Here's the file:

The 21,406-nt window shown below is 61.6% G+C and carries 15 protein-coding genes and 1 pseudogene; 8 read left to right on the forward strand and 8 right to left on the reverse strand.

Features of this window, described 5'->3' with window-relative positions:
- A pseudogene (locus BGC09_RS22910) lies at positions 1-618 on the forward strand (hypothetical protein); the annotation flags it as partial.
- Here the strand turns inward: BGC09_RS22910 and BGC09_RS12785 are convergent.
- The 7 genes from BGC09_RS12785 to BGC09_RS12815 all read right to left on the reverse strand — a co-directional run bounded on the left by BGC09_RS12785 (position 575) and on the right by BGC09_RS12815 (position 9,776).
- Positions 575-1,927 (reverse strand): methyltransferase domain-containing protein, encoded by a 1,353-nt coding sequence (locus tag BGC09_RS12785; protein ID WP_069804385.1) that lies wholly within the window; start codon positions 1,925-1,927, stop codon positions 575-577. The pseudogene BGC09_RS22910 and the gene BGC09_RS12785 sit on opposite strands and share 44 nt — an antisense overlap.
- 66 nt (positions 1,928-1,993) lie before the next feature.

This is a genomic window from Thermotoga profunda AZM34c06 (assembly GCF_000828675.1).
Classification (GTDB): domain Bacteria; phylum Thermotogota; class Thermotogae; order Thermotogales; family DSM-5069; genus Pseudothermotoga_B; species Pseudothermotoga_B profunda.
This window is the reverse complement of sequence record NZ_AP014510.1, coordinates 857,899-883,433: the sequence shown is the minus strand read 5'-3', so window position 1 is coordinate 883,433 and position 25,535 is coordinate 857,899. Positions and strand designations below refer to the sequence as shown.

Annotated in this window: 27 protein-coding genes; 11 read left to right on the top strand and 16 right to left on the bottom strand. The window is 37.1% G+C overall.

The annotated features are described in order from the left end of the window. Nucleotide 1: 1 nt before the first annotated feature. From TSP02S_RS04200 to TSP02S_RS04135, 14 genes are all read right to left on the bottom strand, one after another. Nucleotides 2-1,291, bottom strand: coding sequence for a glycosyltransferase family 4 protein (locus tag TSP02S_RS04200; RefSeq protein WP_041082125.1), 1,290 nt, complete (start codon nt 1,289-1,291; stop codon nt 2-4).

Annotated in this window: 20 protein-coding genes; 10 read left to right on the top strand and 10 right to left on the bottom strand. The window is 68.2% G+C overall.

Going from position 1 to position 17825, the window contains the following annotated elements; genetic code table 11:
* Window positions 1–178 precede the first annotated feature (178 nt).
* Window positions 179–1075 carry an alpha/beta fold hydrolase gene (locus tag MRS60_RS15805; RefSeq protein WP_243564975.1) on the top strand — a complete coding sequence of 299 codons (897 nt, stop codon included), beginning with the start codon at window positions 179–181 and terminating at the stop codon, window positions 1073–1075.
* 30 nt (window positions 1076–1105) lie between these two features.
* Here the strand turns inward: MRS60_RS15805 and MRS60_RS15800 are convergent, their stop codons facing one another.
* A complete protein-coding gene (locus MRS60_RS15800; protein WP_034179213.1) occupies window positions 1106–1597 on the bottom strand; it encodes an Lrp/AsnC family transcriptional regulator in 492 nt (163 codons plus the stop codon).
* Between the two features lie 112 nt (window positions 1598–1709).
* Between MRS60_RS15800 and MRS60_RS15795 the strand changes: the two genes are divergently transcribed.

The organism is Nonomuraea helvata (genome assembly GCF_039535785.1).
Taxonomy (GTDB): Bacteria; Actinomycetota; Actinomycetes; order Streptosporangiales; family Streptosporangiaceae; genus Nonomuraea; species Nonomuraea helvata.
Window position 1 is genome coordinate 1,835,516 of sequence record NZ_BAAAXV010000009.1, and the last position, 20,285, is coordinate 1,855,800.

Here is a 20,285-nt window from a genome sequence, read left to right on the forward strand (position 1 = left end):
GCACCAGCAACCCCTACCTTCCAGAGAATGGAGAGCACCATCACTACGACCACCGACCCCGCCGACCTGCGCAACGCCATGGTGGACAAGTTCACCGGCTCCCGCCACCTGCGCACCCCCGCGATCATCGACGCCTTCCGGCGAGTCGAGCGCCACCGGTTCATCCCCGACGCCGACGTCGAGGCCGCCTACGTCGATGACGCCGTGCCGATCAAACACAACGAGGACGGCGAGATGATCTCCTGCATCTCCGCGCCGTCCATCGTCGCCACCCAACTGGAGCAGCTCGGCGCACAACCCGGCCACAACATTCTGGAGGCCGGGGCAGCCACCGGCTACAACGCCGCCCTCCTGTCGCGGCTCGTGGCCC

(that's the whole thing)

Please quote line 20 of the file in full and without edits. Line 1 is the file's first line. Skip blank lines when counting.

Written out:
* Between the two features lie 112 nt (window positions 1598–1709).